reporting research: using the views of people with learning disabilities
Penny Llewellyn Learning Disability Nurse (retired), Cardiff
When Penny Llewellyn produced a research report she thought it ticked all the right boxes in terms of being accessible to people with learning disabilities. But according to this section of the target audience she still had some lessons to learn…
People with learning disabilities are increasingly participating in research and may therefore require ‘accessible’ information before and after the study. Twenty three such people were involved as key participants in my research into the advocacy role of learning disability nurses. They took part in focus groups where they defined advocacy, discussed the circumstances in which they might require advocacy support and considered who might advocate for them or support them in self advocacy and how this should be done. Information from these groups was used as a basis for subsequent stages of my study in which learning disability nurses compared and contrasted their own definitions of advocacy with those of people with learning disabilities and made a detailed exploration of their advocacy role for their clients.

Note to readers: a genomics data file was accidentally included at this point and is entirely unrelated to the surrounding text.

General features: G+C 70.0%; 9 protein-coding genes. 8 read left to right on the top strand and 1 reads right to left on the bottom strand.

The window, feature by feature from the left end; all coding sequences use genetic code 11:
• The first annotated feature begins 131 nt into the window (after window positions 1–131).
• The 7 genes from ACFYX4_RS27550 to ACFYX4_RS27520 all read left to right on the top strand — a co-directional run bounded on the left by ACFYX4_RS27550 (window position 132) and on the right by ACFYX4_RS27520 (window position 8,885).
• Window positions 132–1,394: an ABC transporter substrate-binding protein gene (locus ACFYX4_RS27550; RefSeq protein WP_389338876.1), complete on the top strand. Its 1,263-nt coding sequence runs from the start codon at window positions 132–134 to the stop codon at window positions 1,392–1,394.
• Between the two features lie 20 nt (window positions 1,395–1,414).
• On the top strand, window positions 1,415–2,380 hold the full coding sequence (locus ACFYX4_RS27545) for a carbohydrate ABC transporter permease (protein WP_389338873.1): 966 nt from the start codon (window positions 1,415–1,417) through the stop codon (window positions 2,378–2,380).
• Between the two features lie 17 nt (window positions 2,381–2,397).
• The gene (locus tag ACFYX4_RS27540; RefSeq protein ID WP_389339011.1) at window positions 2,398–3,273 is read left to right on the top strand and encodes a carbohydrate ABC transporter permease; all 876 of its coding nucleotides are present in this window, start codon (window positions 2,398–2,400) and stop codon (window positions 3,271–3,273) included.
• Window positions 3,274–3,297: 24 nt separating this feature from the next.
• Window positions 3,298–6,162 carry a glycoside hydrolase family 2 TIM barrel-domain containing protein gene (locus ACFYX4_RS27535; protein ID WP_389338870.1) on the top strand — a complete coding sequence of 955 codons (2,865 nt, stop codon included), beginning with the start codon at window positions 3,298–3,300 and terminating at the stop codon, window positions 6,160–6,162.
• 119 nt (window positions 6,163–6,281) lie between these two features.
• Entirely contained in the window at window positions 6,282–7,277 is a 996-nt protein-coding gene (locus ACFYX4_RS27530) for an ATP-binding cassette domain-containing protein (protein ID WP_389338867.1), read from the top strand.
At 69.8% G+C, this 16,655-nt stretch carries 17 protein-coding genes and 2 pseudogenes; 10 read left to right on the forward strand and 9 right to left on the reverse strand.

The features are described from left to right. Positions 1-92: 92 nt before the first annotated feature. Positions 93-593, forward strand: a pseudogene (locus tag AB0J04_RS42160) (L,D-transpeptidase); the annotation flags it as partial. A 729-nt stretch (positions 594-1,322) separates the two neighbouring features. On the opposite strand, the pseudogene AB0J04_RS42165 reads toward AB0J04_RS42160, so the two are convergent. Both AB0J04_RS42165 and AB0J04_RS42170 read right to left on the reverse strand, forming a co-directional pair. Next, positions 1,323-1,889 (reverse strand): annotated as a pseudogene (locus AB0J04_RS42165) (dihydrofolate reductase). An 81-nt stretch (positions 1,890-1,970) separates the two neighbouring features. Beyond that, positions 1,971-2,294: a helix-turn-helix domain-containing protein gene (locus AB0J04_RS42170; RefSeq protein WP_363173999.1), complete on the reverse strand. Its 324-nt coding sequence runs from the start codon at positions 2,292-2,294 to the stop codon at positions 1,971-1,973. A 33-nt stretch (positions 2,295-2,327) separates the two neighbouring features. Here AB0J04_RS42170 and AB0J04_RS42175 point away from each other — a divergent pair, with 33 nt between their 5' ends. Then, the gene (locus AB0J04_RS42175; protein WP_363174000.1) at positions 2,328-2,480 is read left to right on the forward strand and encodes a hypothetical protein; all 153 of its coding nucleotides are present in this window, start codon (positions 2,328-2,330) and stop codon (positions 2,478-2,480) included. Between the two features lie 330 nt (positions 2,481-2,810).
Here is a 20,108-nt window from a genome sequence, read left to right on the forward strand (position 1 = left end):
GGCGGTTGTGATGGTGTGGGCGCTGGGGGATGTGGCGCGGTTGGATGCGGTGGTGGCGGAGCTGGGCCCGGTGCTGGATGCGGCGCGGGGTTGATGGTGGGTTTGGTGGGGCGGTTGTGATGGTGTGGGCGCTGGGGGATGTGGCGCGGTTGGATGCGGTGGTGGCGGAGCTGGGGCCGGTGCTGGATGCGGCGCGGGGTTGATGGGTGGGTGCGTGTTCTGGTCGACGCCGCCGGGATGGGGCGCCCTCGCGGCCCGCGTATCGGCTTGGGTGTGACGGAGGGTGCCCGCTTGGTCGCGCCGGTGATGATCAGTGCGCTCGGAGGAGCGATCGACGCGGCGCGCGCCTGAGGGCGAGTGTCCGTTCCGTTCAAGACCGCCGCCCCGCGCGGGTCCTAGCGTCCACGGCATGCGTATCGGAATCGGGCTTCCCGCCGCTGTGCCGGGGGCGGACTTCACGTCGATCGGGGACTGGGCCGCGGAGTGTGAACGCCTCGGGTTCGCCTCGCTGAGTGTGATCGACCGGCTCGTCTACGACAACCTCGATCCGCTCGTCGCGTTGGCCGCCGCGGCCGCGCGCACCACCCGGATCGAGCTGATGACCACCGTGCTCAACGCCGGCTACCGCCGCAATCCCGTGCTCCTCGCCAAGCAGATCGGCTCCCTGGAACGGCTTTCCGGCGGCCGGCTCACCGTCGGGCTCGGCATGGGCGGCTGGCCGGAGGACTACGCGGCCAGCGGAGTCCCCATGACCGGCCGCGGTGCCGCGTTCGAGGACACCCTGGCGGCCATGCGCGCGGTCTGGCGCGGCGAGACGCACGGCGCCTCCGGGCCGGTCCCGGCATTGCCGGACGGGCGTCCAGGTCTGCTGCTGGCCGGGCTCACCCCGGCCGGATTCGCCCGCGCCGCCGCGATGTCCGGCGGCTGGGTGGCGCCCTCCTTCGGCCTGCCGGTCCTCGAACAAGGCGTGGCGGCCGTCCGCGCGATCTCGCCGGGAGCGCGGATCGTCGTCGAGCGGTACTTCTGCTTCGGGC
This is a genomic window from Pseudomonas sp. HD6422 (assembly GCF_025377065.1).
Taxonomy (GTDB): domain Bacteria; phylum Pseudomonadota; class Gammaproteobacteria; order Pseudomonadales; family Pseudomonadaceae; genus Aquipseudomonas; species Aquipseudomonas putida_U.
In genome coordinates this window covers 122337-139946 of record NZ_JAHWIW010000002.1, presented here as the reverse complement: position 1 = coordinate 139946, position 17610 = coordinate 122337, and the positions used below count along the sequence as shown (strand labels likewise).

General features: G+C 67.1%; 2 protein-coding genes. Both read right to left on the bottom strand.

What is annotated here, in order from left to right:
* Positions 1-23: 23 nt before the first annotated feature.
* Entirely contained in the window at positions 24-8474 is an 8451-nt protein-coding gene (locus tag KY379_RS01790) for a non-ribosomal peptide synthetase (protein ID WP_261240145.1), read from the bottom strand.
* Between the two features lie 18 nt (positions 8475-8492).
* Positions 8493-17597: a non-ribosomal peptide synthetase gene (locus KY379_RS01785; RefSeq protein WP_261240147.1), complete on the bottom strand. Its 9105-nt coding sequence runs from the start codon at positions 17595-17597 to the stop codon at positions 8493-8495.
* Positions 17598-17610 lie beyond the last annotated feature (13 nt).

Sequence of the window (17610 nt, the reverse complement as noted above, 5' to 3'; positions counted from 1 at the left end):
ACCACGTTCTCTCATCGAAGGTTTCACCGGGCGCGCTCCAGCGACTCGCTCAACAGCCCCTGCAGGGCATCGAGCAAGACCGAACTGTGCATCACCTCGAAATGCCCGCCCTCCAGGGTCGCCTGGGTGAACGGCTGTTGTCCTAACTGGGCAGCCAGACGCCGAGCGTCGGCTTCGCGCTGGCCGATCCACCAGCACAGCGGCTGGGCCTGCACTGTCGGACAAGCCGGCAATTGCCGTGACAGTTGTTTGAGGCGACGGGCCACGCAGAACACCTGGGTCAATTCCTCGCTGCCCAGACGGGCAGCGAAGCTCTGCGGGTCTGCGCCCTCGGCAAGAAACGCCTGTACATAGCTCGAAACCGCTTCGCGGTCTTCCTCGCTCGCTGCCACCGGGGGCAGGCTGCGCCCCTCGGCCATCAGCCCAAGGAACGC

Learning Disability Practice. 10, 1,28-31. doi: 10.7748/ldp2007.02.10.1.28.c4254